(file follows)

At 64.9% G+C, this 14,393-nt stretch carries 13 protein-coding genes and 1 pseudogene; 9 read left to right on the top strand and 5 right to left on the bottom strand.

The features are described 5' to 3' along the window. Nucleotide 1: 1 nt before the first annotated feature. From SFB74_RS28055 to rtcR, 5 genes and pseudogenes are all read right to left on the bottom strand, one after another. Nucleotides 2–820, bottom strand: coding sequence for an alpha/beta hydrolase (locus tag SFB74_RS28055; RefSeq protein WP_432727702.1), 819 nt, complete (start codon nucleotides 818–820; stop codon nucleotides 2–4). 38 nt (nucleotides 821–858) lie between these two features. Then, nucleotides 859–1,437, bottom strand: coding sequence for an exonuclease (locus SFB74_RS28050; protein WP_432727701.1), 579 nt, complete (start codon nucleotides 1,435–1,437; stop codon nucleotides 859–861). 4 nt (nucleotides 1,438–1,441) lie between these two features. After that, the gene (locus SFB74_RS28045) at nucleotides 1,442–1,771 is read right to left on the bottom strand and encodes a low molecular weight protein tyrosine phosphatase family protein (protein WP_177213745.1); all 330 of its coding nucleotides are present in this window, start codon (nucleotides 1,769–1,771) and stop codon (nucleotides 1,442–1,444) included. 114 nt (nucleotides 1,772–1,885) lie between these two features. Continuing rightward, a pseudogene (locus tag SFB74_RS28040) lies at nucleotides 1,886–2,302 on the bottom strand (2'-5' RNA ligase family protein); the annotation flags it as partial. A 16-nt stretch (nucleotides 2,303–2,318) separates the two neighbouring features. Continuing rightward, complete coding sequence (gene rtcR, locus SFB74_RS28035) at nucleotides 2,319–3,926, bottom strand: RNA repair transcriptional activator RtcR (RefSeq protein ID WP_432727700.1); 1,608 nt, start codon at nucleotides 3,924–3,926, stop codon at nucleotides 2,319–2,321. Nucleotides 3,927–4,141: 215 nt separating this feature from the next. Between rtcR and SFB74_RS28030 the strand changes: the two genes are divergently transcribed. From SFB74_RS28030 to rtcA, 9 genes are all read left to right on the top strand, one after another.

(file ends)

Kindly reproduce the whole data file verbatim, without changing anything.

At 64.9% G+C, this 14,393-nt stretch carries 13 protein-coding genes and 1 pseudogene; 9 read left to right on the top strand and 5 right to left on the bottom strand.

The features are described 5' to 3' along the window. Nucleotide 1: 1 nt before the first annotated feature. From SFB74_RS28055 to rtcR, 5 genes and pseudogenes are all read right to left on the bottom strand, one after another. Nucleotides 2–820, bottom strand: coding sequence for an alpha/beta hydrolase (locus tag SFB74_RS28055; RefSeq protein WP_432727702.1), 819 nt, complete (start codon nucleotides 818–820; stop codon nucleotides 2–4). 38 nt (nucleotides 821–858) lie between these two features. Then, nucleotides 859–1,437, bottom strand: coding sequence for an exonuclease (locus SFB74_RS28050; protein WP_432727701.1), 579 nt, complete (start codon nucleotides 1,435–1,437; stop codon nucleotides 859–861). 4 nt (nucleotides 1,438–1,441) lie between these two features. After that, the gene (locus SFB74_RS28045) at nucleotides 1,442–1,771 is read right to left on the bottom strand and encodes a low molecular weight protein tyrosine phosphatase family protein (protein WP_177213745.1); all 330 of its coding nucleotides are present in this window, start codon (nucleotides 1,769–1,771) and stop codon (nucleotides 1,442–1,444) included. 114 nt (nucleotides 1,772–1,885) lie between these two features. Continuing rightward, a pseudogene (locus tag SFB74_RS28040) lies at nucleotides 1,886–2,302 on the bottom strand (2'-5' RNA ligase family protein); the annotation flags it as partial. A 16-nt stretch (nucleotides 2,303–2,318) separates the two neighbouring features. Continuing rightward, complete coding sequence (gene rtcR, locus SFB74_RS28035) at nucleotides 2,319–3,926, bottom strand: RNA repair transcriptional activator RtcR (RefSeq protein ID WP_432727700.1); 1,608 nt, start codon at nucleotides 3,924–3,926, stop codon at nucleotides 2,319–2,321. Nucleotides 3,927–4,141: 215 nt separating this feature from the next. Between rtcR and SFB74_RS28030 the strand changes: the two genes are divergently transcribed. From SFB74_RS28030 to rtcA, 9 genes are all read left to right on the top strand, one after another.